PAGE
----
Surface warfare officers are borrowing a lesson from naval aviators and will now keep a logbook of their time underway throughout their career, according to a new Navy instruction obtained by USNI News.
Now, when new ensigns report to the Basic Division Officer Course they will now be issued a “Surface Warfare Mariner Skills Logbook” in which they will record everything from bridge time to underway replenishments and ultimately create a database for surface forces to analyze in the development of future training. The logbooks will also be distributed to all SWOs already in the fleet.
“Both unqualified and qualified [surface warfare officers] will be issued a hard copy Mariner Skills Logbook,” read the instruction. “They are personally responsible to use and maintain the logbook throughout their careers and begin tracking their experiences upon receipt of the logbooks and this instruction at their commands.”
The logbooks will not only serve the individual sailor but also feed into a larger database to inform future training.
“Documenting bridge time, simulator time, and special evolutions is necessary to tailor future training and ensure that an officer has been provided the at-sea opportunity necessary to develop mariner skills proficiency,” reads the instruction from commander of U.S. Naval Surface Forces Vice Adm. Richard Brown and U.S. Naval Surface Force Atlantic commander Rear Adm. Jesse Wilson.
“Over time, the logbook will allow the surface warfare community to conduct the trend and data analysis necessary to link experience with proficiency. The logbook is an initial step toward that goal and will provide a tool to aid the SWO community in addressing the challenges of building and maintaining necessary levels of performance and readiness.”
The logbook recommendation is one of more than a 100 of surface warfare fixes that were identified in the aftermath of the fatal collisions of USS John S. McCain (DDG-56) and USS Fitzgerald (DDG-62) in 2017 that killed 17 sailors total.
A transferable record of skills and experience is a key component of U.S. naval aviation and allied forces like the U.K. Royal Navy.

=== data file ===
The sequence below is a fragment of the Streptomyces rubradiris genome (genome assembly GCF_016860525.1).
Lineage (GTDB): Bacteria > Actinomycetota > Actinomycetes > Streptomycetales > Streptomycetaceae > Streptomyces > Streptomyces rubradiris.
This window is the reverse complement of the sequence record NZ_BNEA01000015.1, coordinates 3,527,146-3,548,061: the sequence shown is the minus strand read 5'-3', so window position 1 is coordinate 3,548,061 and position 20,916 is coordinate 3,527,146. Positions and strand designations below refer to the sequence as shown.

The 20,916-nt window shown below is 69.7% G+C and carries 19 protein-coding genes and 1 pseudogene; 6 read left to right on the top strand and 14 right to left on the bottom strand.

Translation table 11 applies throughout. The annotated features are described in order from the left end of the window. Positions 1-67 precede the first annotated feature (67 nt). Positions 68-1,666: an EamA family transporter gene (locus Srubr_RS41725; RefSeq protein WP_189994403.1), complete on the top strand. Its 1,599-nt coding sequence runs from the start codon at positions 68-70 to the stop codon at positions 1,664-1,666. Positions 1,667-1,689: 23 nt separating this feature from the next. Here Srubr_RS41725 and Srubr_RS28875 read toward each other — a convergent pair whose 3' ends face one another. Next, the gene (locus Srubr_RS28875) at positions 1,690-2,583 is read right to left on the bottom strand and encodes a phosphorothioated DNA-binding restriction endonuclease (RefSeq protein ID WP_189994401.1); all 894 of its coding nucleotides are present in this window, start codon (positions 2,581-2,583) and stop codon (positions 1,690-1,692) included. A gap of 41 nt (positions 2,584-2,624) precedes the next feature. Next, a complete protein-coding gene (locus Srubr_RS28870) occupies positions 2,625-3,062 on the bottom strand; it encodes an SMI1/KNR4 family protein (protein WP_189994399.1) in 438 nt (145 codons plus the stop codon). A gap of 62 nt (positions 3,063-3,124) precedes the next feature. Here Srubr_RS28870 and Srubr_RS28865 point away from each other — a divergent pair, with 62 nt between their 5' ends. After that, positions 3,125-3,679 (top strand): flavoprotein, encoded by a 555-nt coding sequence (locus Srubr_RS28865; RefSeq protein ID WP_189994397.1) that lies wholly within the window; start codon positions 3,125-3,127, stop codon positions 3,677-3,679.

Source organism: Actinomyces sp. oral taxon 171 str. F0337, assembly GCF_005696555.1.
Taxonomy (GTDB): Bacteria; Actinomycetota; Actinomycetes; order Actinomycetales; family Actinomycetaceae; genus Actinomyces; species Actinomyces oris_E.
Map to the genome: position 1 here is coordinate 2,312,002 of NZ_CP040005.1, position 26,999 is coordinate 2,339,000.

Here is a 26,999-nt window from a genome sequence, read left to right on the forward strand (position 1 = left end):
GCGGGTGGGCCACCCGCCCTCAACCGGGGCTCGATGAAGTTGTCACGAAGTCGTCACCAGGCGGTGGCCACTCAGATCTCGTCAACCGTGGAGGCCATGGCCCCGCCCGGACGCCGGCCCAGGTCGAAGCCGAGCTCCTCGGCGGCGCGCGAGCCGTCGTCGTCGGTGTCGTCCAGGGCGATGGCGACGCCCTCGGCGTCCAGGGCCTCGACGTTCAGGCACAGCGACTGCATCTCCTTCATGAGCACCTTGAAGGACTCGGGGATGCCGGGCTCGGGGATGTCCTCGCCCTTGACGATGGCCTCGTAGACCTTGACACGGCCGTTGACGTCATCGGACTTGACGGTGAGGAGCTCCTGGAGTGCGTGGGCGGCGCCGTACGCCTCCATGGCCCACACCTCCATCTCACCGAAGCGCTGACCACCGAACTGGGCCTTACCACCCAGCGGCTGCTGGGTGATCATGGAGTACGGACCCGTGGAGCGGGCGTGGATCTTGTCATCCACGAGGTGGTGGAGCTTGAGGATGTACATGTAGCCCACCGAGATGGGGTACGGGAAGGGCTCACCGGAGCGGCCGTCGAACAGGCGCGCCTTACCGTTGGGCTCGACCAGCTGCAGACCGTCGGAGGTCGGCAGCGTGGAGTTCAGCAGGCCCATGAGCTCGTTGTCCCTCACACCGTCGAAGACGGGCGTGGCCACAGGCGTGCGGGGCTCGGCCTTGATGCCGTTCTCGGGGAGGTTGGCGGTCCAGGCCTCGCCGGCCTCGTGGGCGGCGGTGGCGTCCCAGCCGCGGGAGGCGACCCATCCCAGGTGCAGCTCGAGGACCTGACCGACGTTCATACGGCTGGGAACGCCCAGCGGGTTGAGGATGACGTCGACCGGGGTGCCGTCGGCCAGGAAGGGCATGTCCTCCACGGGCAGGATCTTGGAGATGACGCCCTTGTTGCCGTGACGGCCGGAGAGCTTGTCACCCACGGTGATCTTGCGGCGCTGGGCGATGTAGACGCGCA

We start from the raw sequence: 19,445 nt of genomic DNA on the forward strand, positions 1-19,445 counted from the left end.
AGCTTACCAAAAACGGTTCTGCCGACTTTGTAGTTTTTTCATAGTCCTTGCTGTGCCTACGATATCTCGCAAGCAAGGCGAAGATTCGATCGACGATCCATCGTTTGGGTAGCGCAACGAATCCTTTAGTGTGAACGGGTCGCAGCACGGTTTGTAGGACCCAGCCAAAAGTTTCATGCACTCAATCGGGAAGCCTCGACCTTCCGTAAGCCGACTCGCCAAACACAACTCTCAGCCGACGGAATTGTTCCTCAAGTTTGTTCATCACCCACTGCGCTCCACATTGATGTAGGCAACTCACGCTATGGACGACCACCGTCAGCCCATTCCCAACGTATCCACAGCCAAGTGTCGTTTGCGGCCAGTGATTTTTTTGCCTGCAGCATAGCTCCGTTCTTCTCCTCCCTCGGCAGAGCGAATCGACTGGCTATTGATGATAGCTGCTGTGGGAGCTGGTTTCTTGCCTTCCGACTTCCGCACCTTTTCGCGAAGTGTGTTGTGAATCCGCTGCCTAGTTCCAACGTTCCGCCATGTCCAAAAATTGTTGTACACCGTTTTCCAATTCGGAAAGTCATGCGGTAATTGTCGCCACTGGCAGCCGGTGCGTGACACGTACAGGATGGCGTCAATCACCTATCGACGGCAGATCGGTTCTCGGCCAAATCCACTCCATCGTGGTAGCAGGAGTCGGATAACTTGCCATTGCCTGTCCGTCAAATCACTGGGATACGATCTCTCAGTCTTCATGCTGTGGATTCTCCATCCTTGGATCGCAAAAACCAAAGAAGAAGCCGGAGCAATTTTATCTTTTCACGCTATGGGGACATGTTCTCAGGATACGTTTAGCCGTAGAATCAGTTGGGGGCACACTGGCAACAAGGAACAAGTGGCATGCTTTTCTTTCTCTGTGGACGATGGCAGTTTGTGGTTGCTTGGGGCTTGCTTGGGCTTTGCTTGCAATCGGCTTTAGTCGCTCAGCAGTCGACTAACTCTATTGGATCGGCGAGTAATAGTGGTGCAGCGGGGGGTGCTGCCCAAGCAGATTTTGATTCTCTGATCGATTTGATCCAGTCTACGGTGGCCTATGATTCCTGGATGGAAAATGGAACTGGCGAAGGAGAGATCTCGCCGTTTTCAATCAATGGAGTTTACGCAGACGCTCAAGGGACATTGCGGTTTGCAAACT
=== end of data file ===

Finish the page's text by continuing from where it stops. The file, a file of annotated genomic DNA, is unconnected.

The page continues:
U.S. surface warfare, by comparison, was lax in recording skills following initial certification, found two reviews into the surface navy after the McCain and Fitzgerald collisions.
“Vice Adm. Brown has made it clear that our top priority is to produce the most experienced and capable commanding officers as possible,” SURFOR spokesman Cmdr. Patrick Evans told USNI News. “We do this by increasing experience at sea in ships, documenting that experience in the logbook, and using that information to tailor future training and track progress and experience of those officers throughout their careers.”
The logbook requirement, which was included in the recently passed Fiscal Year 2019 National Defense Authorization Act, joins other implemented Navy initiatives meant to improve basic mariner skills the service has found lacking in the wake of the 2017 reviews .
In June, the service announced a retooled surface officer career path that put an emphasis on mariner skills, after an evaluation found major gaps in the qualifications of certified officers of the deck. Also this summer, the Navy began putting money behind the recommendations to refresh surface forces training. The $64 million was included in the service’s Fiscal Year 2018 reprogramming request that includes money for new maritime training schoolhouses on the East and West coasts, money for Automatic Identification System laptops, development money for a next-generation surface search radar and the money to reestablish U.S. 2nd Fleet in Norfolk, Va.
Additional changes to the surface warfare officer path and training are expected to be included in the release as part of the Navy’s of the Fiscal Year 2020 budget early next year.